A February 2nd Equity Strategy report from JPMorgan Cazenove reiterates its call to overweight European equities while underweighting US stocks in 2015 due to both the strong dollar and the endless liquidity from the Fed finally drying up.
Six reasons US stocks could underperform in 2015
JP Morgan Cazenove analyst Mislav Matejka and colleagues outline six reasons that US stocks are likely to underperform in 2015.
Reason number one is the Fed’s liquidity support will be ending in the second half of the year, and its balance sheet as a share of GDP is already decreasing. The second reason is that profit margins are at record highs, but there are early indications that costs (especially wages. see charts below) are moving up. The JPM analysts note: “It is not a stretch to see US earnings down this year, for the first time since ’08. Given that US is trading at 16.4x P/E, the high end of the range, this would not be a good combination.
Third, a stronger U.S. dollar is likely to be a continued headwind as it not going to weaken much if at all over the next few quarters. Fourth, although lower oil prices will help the top line of most businesses, there will be a lag. For now, lower oil prices are driving negative EPS revisions. Fifth, the analysts point out that “bullishness on the direction of US equities is fully consensus – not a single sell side house is calling for S&P 500 to be down this year, and that is coming after S&P 500 tripled from the ’09 lows and US stocks appear to be fully owned in global portfolios.” Sixth and finally, they note that “U.S. high-yield credit has rolled over, opening the gap with equities.”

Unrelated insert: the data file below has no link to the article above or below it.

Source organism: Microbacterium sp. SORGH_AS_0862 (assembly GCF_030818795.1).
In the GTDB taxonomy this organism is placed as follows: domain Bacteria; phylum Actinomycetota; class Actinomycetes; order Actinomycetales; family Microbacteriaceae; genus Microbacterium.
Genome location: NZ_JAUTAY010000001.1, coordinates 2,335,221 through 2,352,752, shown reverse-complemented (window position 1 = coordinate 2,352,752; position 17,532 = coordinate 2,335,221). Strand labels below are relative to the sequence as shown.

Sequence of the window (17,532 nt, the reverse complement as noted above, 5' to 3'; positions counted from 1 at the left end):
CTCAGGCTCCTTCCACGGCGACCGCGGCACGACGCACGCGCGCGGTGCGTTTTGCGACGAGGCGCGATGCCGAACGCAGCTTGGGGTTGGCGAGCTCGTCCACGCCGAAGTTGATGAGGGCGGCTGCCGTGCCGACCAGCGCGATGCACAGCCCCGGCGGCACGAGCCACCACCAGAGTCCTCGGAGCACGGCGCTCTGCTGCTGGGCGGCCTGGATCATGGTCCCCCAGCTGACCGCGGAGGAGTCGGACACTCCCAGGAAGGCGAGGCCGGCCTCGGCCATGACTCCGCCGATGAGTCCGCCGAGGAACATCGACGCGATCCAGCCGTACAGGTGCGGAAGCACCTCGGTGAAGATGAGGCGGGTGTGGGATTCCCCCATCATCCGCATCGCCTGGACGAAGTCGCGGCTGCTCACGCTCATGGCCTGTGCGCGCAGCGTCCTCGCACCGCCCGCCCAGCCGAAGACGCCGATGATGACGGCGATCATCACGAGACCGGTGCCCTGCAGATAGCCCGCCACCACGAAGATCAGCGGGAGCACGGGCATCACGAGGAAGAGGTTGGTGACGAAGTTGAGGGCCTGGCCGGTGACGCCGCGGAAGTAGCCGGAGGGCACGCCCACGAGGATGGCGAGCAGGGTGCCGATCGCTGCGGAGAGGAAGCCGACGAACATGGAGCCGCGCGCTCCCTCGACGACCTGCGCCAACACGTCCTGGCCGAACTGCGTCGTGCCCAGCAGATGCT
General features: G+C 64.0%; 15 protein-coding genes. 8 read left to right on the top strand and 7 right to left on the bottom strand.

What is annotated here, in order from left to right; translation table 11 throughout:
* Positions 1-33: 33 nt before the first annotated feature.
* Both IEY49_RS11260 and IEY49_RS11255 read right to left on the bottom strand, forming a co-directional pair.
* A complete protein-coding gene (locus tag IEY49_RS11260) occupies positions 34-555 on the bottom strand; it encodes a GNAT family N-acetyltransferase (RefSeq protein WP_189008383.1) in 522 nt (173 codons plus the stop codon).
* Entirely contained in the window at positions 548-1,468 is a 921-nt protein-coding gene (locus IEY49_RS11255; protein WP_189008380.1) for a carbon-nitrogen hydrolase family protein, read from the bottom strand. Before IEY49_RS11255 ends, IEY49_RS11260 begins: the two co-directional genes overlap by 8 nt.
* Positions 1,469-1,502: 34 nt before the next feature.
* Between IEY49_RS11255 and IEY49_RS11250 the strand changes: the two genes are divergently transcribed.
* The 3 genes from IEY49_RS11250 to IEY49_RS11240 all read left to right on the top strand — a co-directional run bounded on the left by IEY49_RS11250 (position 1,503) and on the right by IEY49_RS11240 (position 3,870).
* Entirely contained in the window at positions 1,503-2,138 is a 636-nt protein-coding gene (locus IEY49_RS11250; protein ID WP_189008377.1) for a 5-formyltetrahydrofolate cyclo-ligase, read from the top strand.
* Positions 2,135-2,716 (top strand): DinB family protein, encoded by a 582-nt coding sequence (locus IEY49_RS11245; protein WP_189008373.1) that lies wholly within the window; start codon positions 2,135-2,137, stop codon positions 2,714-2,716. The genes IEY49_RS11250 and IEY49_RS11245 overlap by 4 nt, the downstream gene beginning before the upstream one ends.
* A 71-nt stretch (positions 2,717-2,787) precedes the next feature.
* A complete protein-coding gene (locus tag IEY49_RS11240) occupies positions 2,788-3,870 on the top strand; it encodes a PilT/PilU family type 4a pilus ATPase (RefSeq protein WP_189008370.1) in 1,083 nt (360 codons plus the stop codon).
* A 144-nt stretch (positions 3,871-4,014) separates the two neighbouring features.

Six reasons European stocks could outperform in 2015
Matejka et al. also outline six reasons that European stocks are likely to do well this year.
First, business activity appears to be bottoming out in the Eurozone. They note: “Our leading indicator – M1 – accelerated significantly further. It suggests that the recent pickup in Eurozone PMIs and in IFO is not a one off and it is now consistent with the PMI reading at 57 by mid year, which would be a 10-year high.” Moreover, the Eurozone credit cycle is also bottoming out as the demand for credit, the supply of credit and the price of credit are all moving up.
Second, the QE package announced by the ECB is similar to the Fed’s QEs. The ECB is expected to purchase bonds worth 11% of the EU’s GDP, compared to 12%, 6% and 10% for the three Fed QEs. The JOM analysts note that strong ECB actions are coming through when Eurozone’s activity is already troughing, thus “creating a sweet spot for the Eurozone risky assets.”
Third, the dropping Euro will be a significant tailwind for the region. Fourth, global investor positions are currently relatively low in Europe. Fifth, the P/E of the Eurozone relative to that of the U.S. has declined because of U.S. outperformance, but the story for 2015 will be Eurozone EPS outperforming US EPS. Sixth, Matejka and colleagues note that: “Eurozone earnings and ROEs have never been as depressed vs the US as they are now. We expect the gap between US and Eurozone earnings to start closing.”